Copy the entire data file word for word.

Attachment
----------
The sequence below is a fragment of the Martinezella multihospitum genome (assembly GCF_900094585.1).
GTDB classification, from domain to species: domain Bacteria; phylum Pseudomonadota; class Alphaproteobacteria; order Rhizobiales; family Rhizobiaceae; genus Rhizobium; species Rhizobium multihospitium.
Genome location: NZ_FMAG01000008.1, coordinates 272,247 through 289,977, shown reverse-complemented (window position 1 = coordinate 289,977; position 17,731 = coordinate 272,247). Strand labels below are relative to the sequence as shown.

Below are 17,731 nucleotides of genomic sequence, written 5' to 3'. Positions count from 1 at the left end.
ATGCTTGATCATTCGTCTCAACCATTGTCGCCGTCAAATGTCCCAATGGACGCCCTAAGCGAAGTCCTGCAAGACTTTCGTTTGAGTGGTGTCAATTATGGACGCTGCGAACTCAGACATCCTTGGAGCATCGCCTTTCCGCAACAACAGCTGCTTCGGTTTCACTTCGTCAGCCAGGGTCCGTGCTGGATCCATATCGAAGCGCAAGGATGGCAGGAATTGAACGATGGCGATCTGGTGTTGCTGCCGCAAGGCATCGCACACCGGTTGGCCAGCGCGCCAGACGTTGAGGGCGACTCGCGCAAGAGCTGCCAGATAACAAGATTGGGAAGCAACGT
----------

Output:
The sequence below is a fragment of the Martinezella multihospitum genome (assembly GCF_900094585.1).
GTDB classification, from domain to species: domain Bacteria; phylum Pseudomonadota; class Alphaproteobacteria; order Rhizobiales; family Rhizobiaceae; genus Rhizobium; species Rhizobium multihospitium.
Genome location: NZ_FMAG01000008.1, coordinates 272,247 through 289,977, shown reverse-complemented (window position 1 = coordinate 289,977; position 17,731 = coordinate 272,247). Strand labels below are relative to the sequence as shown.

Below are 17,731 nucleotides of genomic sequence, written 5' to 3'. Positions count from 1 at the left end.
ATGCTTGATCATTCGTCTCAACCATTGTCGCCGTCAAATGTCCCAATGGACGCCCTAAGCGAAGTCCTGCAAGACTTTCGTTTGAGTGGTGTCAATTATGGACGCTGCGAACTCAGACATCCTTGGAGCATCGCCTTTCCGCAACAACAGCTGCTTCGGTTTCACTTCGTCAGCCAGGGTCCGTGCTGGATCCATATCGAAGCGCAAGGATGGCAGGAATTGAACGATGGCGATCTGGTGTTGCTGCCGCAAGGCATCGCACACCGGTTGGCCAGCGCGCCAGACGTTGAGGGCGACTCGCGCAAGAGCTGCCAGATAACAAGATTGGGAAGCAACGT